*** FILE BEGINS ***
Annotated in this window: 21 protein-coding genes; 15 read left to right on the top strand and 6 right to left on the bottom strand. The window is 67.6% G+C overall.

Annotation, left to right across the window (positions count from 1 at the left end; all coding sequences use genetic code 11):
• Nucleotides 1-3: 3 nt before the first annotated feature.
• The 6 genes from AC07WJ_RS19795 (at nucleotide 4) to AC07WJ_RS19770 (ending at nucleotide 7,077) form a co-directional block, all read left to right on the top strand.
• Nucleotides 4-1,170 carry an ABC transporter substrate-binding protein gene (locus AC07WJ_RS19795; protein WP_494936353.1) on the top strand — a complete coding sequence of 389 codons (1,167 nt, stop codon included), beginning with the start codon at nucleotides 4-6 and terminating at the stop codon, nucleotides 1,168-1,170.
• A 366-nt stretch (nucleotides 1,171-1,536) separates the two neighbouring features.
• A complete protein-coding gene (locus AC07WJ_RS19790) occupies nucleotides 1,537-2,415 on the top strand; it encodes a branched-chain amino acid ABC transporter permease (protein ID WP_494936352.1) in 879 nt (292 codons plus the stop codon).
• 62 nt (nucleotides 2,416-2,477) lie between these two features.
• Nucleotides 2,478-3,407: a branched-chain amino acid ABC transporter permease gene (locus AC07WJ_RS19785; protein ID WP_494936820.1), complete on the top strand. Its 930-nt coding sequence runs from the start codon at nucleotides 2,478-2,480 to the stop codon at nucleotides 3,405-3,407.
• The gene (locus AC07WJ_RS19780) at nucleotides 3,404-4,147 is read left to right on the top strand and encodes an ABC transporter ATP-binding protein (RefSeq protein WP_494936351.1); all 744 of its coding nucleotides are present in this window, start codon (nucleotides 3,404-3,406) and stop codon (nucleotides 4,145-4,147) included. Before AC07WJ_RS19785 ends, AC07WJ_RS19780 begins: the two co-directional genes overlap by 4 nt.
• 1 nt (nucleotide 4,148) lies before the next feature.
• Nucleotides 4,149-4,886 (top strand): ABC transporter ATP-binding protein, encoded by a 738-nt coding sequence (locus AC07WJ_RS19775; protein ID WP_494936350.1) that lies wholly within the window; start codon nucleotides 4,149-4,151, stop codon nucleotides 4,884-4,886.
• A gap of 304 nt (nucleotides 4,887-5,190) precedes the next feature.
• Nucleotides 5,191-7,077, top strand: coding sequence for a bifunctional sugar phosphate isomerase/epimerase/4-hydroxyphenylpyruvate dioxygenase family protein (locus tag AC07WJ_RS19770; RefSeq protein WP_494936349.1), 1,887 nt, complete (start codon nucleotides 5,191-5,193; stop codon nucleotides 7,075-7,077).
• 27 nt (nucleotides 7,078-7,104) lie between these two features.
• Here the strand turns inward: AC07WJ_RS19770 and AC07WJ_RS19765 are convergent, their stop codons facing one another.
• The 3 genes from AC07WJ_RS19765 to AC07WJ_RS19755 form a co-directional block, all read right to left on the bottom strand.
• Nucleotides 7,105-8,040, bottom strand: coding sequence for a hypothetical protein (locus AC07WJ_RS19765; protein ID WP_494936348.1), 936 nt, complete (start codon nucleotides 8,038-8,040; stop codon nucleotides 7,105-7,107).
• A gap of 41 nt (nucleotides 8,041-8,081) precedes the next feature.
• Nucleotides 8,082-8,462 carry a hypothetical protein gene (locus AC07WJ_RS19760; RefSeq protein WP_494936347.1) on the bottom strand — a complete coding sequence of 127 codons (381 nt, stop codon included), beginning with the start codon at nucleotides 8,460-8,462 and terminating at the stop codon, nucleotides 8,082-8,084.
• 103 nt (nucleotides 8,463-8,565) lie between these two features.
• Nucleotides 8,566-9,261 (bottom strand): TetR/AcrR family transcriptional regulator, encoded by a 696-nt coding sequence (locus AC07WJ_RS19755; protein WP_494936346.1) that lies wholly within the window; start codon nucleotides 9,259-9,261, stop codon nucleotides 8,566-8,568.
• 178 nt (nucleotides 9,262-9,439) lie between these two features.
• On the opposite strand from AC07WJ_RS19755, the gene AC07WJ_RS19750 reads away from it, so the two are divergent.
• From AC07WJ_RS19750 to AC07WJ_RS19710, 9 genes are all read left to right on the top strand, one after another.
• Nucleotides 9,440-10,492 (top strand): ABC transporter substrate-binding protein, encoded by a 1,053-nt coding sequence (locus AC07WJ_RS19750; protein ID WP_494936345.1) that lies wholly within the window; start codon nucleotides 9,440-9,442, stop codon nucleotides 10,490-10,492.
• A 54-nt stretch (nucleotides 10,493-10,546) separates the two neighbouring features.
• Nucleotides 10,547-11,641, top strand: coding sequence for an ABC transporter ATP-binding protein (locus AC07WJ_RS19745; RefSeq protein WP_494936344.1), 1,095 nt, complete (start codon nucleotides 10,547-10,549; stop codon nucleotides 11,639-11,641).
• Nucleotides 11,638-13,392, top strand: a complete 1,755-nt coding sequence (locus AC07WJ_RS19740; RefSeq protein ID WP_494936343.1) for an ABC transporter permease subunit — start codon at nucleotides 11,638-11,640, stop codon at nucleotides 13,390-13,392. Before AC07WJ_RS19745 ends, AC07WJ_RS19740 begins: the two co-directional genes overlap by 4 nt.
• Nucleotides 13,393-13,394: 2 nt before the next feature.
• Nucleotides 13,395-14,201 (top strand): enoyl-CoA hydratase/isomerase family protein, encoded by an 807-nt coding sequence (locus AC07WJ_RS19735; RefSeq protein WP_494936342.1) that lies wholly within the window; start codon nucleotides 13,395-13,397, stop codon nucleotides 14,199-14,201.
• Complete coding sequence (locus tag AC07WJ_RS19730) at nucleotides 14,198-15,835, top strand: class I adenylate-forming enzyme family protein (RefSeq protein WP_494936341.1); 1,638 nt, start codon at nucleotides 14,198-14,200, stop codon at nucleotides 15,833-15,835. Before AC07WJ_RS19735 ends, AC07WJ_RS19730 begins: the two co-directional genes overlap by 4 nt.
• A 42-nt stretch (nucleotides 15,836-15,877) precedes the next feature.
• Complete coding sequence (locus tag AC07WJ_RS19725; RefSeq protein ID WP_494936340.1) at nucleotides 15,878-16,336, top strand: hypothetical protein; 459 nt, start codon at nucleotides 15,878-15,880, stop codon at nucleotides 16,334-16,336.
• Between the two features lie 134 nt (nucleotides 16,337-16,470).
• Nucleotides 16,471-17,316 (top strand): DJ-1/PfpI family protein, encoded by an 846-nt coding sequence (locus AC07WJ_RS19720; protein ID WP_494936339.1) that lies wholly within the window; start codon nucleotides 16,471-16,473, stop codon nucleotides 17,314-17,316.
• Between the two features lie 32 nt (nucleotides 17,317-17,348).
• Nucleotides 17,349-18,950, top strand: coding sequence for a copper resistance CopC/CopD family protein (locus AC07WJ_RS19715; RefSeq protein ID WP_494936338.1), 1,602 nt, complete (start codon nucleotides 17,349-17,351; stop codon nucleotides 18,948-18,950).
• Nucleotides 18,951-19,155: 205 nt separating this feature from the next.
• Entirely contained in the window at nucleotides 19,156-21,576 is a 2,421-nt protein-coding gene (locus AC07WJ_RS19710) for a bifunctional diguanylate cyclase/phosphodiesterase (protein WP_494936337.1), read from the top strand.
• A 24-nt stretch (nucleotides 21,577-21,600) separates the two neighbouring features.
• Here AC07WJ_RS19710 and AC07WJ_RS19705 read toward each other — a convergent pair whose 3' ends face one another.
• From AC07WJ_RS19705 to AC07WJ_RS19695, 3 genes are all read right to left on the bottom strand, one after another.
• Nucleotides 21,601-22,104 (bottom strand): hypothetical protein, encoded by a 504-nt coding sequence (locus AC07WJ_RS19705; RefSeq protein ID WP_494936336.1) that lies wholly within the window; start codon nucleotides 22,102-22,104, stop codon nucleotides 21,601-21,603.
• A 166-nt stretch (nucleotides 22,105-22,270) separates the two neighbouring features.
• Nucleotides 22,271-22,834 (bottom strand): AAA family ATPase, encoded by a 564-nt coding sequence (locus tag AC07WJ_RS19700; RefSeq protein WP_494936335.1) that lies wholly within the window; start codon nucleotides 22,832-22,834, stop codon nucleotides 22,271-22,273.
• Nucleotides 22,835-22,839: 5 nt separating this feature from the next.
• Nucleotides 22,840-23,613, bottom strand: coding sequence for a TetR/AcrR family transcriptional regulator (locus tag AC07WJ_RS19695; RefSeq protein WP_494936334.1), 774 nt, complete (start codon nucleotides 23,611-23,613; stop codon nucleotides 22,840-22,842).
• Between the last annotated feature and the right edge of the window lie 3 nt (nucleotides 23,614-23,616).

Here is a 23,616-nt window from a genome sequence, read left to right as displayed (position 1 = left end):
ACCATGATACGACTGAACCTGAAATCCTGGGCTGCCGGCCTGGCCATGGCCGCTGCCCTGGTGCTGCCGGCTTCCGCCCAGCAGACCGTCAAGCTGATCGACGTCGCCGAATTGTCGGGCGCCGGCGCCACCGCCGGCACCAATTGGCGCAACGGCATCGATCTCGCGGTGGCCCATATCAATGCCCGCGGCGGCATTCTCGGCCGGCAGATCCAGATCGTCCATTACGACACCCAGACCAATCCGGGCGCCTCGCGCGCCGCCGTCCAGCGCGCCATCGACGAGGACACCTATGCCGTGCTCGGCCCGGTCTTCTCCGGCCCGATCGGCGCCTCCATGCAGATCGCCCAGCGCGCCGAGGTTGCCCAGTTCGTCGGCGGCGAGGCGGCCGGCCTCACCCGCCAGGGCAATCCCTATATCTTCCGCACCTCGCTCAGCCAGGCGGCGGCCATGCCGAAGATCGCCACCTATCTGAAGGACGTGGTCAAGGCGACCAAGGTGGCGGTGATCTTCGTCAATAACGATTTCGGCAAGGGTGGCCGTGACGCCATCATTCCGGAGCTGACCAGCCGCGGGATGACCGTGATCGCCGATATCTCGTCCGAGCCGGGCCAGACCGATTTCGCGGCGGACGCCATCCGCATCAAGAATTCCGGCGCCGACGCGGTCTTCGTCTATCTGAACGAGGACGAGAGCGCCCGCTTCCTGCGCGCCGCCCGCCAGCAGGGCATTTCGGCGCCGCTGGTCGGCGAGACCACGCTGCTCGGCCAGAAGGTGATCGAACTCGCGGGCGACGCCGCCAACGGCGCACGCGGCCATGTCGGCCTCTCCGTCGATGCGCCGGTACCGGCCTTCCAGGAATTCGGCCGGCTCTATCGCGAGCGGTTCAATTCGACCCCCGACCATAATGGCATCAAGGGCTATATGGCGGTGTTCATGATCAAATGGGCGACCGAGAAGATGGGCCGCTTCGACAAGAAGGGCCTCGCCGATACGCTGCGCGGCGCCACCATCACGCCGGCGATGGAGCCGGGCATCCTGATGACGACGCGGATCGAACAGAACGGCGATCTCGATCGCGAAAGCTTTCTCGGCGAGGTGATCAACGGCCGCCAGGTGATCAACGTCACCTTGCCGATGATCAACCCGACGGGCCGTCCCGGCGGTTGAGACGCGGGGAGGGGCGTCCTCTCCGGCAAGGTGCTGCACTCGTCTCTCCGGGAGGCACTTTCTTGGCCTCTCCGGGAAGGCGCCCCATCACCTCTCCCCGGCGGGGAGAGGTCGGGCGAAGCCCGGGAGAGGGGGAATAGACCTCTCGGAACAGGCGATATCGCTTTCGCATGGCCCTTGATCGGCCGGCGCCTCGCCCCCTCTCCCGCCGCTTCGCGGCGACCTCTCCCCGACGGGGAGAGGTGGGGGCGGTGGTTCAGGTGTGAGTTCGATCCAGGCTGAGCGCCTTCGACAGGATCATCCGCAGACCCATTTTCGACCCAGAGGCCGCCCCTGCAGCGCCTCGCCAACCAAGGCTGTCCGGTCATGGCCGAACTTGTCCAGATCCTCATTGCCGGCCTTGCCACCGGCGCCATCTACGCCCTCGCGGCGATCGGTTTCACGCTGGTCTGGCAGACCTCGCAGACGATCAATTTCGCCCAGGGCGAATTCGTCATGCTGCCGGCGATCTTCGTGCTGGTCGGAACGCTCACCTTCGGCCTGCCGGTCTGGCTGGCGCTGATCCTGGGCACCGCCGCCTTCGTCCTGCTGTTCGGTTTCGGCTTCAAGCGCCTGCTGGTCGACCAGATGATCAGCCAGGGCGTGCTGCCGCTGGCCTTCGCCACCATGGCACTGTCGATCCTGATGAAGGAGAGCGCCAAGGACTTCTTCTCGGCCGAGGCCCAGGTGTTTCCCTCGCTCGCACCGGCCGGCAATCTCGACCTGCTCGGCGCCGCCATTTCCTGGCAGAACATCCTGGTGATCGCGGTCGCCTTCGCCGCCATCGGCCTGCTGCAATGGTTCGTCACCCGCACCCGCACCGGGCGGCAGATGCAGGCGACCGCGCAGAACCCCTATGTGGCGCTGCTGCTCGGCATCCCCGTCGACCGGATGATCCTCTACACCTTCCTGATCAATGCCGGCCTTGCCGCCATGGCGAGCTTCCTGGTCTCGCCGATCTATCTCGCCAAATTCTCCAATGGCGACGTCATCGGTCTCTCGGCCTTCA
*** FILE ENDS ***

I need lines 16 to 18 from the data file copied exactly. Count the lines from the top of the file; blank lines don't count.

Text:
• Here the strand turns inward: AC07WJ_RS19770 and AC07WJ_RS19765 are convergent, their stop codons facing one another.
• The 3 genes from AC07WJ_RS19765 to AC07WJ_RS19755 form a co-directional block, all read right to left on the bottom strand.
• Nucleotides 7,105-8,040, bottom strand: coding sequence for a hypothetical protein (locus AC07WJ_RS19765; protein ID WP_494936348.1), 936 nt, complete (start codon nucleotides 8,038-8,040; stop codon nucleotides 7,105-7,107).